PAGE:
One of New Canaan’s most celebrated community events is scheduled to return this September, though it may look a little different than some locals remember.
Founded by the New Canaan Rotary Club, the first Lobsterfest was held 38 years ago as a way to raise money for local nonprofit organizations, as well as offer a weekend of fresh seafood and lobster-themed festivities to the local community. Last year, it raised more than $60,000 for local nonprofits.
Until the COVID-19 pandemic, Lobsterfest was synonymous with the New Canaan Museum & Historical Society campus, having been located on its grounds for decades, but with new lockdown restrictions, the club was forced to change the format of its fundraiser entirely, or shut it down.
Leo Karl III, a 35-year member of the Rotary Club, has been an active participant in organizing Lobsterfest for nearly as long as it has been around. Despite the challenges posed by the pandemic, he did not see the new restrictions as a negative, instead seeing a unique opportunity to fix some of the problems the event faced in past years.
“Prior to the pandemic, our event was really—I’ll call it more of a ‘grassroots’ effort that was staffed and run by members of the club,” Karl told NewCanaanite.com. “We sold tickets, there were printed tickets, and the tickets were either redeemable on either Friday or Saturday evening. The event has dates of Friday night and Saturday night, from 4 to 8 p.m., two nights. But in the past, before COVID, we would sell tickets and honestly we wouldn’t have any specific idea other than a guide of experience of how many people were gonna show up at what hour during those times.”
The broad time slot allotted for attendees to collect their food would often lead to volunteers either preparing too much, affecting the freshness, or too little, which led to large lines. Considering Lobsterfest was an event that consistently attracted more than 1,000 attendees, this was a major point of concern for organizers. Luckily, the pandemic offered them a ready solution to this problem.
“We really tried to do a 180-degree pivot and we saw what some of the local restaurants were doing very successfully in terms of converting their in restaurant dining to curbside pickup,” Karl said. “That was a way a lot of us supported our local restaurants, we wanted to see them survive the pandemic.”
With the new goal in mind of shifting to a curbside pickup model, Rotary Club began working with local businesses to see if any of them would be interested in facilitating their event.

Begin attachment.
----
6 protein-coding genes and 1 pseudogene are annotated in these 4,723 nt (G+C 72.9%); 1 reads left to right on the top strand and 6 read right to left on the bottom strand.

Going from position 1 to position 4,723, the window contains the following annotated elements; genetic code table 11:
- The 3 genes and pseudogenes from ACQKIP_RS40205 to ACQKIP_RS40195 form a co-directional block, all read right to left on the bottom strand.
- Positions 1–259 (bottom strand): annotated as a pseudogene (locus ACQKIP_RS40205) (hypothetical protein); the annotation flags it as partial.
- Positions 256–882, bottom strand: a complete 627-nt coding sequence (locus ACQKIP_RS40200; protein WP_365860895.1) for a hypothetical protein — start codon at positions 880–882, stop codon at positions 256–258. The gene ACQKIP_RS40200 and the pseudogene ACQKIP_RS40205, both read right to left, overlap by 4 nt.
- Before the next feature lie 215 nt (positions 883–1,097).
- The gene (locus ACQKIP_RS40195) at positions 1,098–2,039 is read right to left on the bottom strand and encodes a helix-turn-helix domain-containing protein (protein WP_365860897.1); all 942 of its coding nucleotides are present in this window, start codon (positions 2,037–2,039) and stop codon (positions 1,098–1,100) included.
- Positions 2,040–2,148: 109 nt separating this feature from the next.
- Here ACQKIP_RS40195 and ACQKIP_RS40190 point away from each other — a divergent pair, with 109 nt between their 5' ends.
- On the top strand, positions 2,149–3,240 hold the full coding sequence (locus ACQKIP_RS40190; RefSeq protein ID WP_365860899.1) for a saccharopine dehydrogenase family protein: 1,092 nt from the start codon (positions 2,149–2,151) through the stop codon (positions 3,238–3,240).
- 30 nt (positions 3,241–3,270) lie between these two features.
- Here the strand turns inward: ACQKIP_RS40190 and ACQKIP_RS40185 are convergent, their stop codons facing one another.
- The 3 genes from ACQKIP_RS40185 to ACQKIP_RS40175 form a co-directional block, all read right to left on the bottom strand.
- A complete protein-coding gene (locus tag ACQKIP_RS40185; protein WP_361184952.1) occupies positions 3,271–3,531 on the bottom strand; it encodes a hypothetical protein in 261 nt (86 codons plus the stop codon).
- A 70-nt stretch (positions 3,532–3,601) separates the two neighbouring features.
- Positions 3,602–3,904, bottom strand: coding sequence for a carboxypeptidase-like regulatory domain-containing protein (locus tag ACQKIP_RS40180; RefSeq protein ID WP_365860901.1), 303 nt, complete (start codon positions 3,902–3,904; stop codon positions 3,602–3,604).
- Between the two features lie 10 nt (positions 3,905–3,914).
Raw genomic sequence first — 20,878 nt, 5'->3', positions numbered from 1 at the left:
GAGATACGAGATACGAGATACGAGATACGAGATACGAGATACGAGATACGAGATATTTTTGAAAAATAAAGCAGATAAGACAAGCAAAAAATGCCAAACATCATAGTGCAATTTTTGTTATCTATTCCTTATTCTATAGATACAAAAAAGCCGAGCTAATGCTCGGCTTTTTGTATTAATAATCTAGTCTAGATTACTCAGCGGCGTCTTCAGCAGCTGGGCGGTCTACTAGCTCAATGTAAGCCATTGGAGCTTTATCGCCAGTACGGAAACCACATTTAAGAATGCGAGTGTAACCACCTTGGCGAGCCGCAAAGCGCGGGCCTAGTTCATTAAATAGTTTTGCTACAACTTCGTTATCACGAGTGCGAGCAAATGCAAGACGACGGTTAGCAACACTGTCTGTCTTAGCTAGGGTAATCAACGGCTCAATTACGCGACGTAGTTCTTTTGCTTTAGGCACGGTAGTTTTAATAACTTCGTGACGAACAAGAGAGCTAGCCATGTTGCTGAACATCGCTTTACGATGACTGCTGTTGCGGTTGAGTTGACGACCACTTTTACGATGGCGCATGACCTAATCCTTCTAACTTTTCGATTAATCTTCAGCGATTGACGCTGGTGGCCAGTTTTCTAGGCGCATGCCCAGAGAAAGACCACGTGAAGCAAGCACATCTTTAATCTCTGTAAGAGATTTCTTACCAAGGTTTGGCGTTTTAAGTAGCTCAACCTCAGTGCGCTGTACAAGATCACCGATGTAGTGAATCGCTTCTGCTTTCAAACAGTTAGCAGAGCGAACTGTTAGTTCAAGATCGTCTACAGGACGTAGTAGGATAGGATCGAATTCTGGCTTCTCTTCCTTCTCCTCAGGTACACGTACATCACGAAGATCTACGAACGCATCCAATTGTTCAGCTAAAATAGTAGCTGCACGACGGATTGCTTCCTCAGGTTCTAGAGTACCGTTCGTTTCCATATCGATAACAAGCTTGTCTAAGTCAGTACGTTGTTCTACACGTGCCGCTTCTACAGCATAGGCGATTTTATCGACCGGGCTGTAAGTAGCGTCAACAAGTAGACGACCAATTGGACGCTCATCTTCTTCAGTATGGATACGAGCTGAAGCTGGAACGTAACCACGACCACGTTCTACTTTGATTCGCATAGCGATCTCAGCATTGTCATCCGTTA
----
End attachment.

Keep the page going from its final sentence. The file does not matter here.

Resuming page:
“We saw that model work for restaurants, and we said why can’t we do it for our Lobsterfest?” Karl recalled. “So we looked to professional food partners, at Fjords Seafood, and also Walter Stewart’s, because we knew again during the pandemic, we couldn’t have members handling the food. It had to be very hygienic.”
While a curbside model allowed Lobsterfest to remain active during the pandemic, it also had several other benefits.
“I think the first year we did this was probably 2020 during the pandemic,” Karl said. “I think we did 850 to 900 takeout meals, and it turned out to be hugely successful, and at the end of that weekend I remember, saying it was remarkable, I think every single person that had ordered or bought a ticket showed up and picked it up almost within the prescribed time slots. It was really remarkable how smoothly it flowed.”
One of the other hidden benefits of switching to a curbside model was that it allowed organizers to ensure each meal was hot and ready when the customer arrived to pick it up, something which was impossible in previous years due to the open pick-up window.
“The new format has worked really well and I think we will continue to do Lobsterfest this way, Karl said. “It really helps with the flow of food prep, it ensures that each dinner is prepared on time, it’s served hot, it just flows really well.”
Lobsterfest reopened tables to the public in 2021, offering limited seating at its new location, the Steve Benko Pool at Waveny Park. Last year marked the first time attendees were able to dine in again without restriction, which is set to continue this year.
“We expect probably some more people will choose to dine in, because we’re all a little more comfortable now,” Karl said. “It is after all, sort of a community event, a lot of shared camaraderie and good experience seeing other folks out and dining.”
The New Canaan Rotary Club is a local nonprofit organization that is part of a larger, national organization, called Rotary International. Founded in Chicago during the early 1900s by an attorney named Paul Harris, the purpose of the organization was to gather local business leaders together to help alleviate some of the social needs of their community. The term “Rotary Club” came from members of the club hosting their weekly meetings in their offices, “rotating” which member’s office would be the location for every meeting. Their impact on the community of Chicago was so great that it inspired many other local communities to form their own clubs. Today, there are around 1.4 million members of Rotary Clubs around the world, spread across 168 countries and 46,000 different clubs.